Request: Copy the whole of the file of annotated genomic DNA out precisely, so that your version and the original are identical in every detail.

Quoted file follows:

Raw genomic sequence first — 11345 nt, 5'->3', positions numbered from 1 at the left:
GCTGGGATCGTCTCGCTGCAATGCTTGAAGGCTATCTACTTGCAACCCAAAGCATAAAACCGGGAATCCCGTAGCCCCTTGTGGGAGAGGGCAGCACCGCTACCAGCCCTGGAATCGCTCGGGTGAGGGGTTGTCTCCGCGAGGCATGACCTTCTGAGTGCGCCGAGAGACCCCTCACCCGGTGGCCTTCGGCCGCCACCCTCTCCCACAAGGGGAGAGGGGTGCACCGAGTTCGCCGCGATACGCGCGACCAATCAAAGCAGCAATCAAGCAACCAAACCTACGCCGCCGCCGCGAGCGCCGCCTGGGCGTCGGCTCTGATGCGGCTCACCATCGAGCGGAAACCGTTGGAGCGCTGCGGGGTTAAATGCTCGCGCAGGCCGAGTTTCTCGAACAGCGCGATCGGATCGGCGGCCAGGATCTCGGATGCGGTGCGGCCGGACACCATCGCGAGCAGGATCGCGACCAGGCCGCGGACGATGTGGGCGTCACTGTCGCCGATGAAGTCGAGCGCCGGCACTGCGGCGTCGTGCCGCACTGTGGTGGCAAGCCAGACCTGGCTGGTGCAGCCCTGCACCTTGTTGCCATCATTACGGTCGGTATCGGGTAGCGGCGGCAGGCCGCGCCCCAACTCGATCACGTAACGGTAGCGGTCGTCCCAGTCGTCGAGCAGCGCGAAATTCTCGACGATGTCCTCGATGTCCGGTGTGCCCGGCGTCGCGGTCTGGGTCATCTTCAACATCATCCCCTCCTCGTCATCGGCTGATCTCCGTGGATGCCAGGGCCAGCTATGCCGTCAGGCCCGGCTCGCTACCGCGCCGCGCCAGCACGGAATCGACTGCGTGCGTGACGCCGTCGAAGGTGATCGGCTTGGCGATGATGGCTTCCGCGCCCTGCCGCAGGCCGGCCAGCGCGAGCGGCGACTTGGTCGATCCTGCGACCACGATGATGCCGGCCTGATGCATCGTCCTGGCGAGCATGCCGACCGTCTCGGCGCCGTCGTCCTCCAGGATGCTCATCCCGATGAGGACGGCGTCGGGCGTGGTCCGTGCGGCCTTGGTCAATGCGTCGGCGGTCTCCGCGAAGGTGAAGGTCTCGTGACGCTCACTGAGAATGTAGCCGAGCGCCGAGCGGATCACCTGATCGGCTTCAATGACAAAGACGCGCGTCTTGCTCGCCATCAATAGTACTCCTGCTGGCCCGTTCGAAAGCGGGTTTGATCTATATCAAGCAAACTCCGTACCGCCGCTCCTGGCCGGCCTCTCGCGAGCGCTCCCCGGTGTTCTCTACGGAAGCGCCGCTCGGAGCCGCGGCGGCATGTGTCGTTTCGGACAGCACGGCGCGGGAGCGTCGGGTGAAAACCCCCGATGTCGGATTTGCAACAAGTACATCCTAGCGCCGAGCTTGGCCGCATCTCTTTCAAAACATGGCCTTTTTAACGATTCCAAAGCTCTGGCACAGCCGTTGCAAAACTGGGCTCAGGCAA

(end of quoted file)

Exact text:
Raw genomic sequence first — 11345 nt, 5'->3', positions numbered from 1 at the left:
GCTGGGATCGTCTCGCTGCAATGCTTGAAGGCTATCTACTTGCAACCCAAAGCATAAAACCGGGAATCCCGTAGCCCCTTGTGGGAGAGGGCAGCACCGCTACCAGCCCTGGAATCGCTCGGGTGAGGGGTTGTCTCCGCGAGGCATGACCTTCTGAGTGCGCCGAGAGACCCCTCACCCGGTGGCCTTCGGCCGCCACCCTCTCCCACAAGGGGAGAGGGGTGCACCGAGTTCGCCGCGATACGCGCGACCAATCAAAGCAGCAATCAAGCAACCAAACCTACGCCGCCGCCGCGAGCGCCGCCTGGGCGTCGGCTCTGATGCGGCTCACCATCGAGCGGAAACCGTTGGAGCGCTGCGGGGTTAAATGCTCGCGCAGGCCGAGTTTCTCGAACAGCGCGATCGGATCGGCGGCCAGGATCTCGGATGCGGTGCGGCCGGACACCATCGCGAGCAGGATCGCGACCAGGCCGCGGACGATGTGGGCGTCACTGTCGCCGATGAAGTCGAGCGCCGGCACTGCGGCGTCGTGCCGCACTGTGGTGGCAAGCCAGACCTGGCTGGTGCAGCCCTGCACCTTGTTGCCATCATTACGGTCGGTATCGGGTAGCGGCGGCAGGCCGCGCCCCAACTCGATCACGTAACGGTAGCGGTCGTCCCAGTCGTCGAGCAGCGCGAAATTCTCGACGATGTCCTCGATGTCCGGTGTGCCCGGCGTCGCGGTCTGGGTCATCTTCAACATCATCCCCTCCTCGTCATCGGCTGATCTCCGTGGATGCCAGGGCCAGCTATGCCGTCAGGCCCGGCTCGCTACCGCGCCGCGCCAGCACGGAATCGACTGCGTGCGTGACGCCGTCGAAGGTGATCGGCTTGGCGATGATGGCTTCCGCGCCCTGCCGCAGGCCGGCCAGCGCGAGCGGCGACTTGGTCGATCCTGCGACCACGATGATGCCGGCCTGATGCATCGTCCTGGCGAGCATGCCGACCGTCTCGGCGCCGTCGTCCTCCAGGATGCTCATCCCGATGAGGACGGCGTCGGGCGTGGTCCGTGCGGCCTTGGTCAATGCGTCGGCGGTCTCCGCGAAGGTGAAGGTCTCGTGACGCTCACTGAGAATGTAGCCGAGCGCCGAGCGGATCACCTGATCGGCTTCAATGACAAAGACGCGCGTCTTGCTCGCCATCAATAGTACTCCTGCTGGCCCGTTCGAAAGCGGGTTTGATCTATATCAAGCAAACTCCGTACCGCCGCTCCTGGCCGGCCTCTCGCGAGCGCTCCCCGGTGTTCTCTACGGAAGCGCCGCTCGGAGCCGCGGCGGCATGTGTCGTTTCGGACAGCACGGCGCGGGAGCGTCGGGTGAAAACCCCCGATGTCGGATTTGCAACAAGTACATCCTAGCGCCGAGCTTGGCCGCATCTCTTTCAAAACATGGCCTTTTTAACGATTCCAAAGCTCTGGCACAGCCGTTGCAAAACTGGGCTCAGGCAA